Bechtel to manage Wylfa Newydd project
US engineering firm Bechtel will manage construction of the proposed Wylfa Newydd nuclear power plant in Wales under a contract signed with Hitachi’s UK subsidiary Horizon Nuclear Power.
The announcement that Bechtel has been appointed project management contractor comes just days after press reports claiming the company had withdrawn from the Wylfa Newydd project. Both Bechtel and Horizon had described those reports as “categorically untrue”.
Bechtel has been involved in more than 150 nuclear power plant projects, acting as architect engineer for 71 plants and constructing 42. Under the new contract, the company will have almost 200 employees embedded within Horizon.
Horizon said, “The company will sit at the heart of the Wylfa Newydd project organisation, leading the contractual and commercial interface with suppliers on behalf of Horizon.” It added, “The embedding of Bechtel within Horizon will mirror the kind of client/contractor relationship that has been successful in delivering the previous four ABWR nuclear reactors on time and on budget”.
Horizon announced in May 2016 it had appointed a joint venture responsible for construction of the Wylfa Newydd plant. The company – Menter Newydd – is a joint venture of Hitachi Nuclear Energy Europe, Bechtel Management Company and JGC Corporation (UK). Hitachi Nuclear Energy Europe is a wholly-owned subsidiary of Japan’s Hitachi Ltd, while JGC New Energy UK Limited is a UK-registered 100% subsidiary of Japanese engineering firm JGC Corporation.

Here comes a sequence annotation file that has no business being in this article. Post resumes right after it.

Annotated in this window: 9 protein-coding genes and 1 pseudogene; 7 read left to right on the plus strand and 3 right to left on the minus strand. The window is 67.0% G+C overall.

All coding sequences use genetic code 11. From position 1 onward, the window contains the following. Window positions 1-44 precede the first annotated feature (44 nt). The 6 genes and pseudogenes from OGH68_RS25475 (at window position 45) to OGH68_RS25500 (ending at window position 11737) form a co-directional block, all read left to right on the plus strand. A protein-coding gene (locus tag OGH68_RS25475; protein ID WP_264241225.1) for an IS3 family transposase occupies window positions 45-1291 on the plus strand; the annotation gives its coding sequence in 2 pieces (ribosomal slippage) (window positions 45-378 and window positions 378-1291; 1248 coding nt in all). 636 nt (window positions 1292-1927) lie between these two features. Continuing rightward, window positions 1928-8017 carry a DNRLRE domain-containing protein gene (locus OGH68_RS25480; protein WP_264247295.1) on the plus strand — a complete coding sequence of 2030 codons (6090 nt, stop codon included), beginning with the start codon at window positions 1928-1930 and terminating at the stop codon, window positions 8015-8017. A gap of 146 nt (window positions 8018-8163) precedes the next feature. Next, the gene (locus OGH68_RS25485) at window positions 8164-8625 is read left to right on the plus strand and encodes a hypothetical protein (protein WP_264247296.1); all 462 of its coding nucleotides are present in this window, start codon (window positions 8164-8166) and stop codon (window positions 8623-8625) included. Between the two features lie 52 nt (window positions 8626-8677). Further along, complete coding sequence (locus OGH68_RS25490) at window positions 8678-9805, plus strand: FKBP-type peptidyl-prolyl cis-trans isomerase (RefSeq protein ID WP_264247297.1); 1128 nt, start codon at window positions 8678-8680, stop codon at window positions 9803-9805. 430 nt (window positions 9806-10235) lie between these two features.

Horizon has also announced that it has signed further contracts with Hitachi Nuclear Energy Europe and JGC New Energy UK Limited. Under these contracts, the two companies will continue to provide support during the project’s development stage. Hitachi Nuclear Energy Europe will supply the UK Advanced Boiling Water Reactors (ABWRs) for Wylfa Newydd, acting as architect engineer for the project. JGC will continue to provide a range of specialist services around the balance-of-plant – the other components and systems required for power generation beyond the nuclear island.
Courtesy of WNN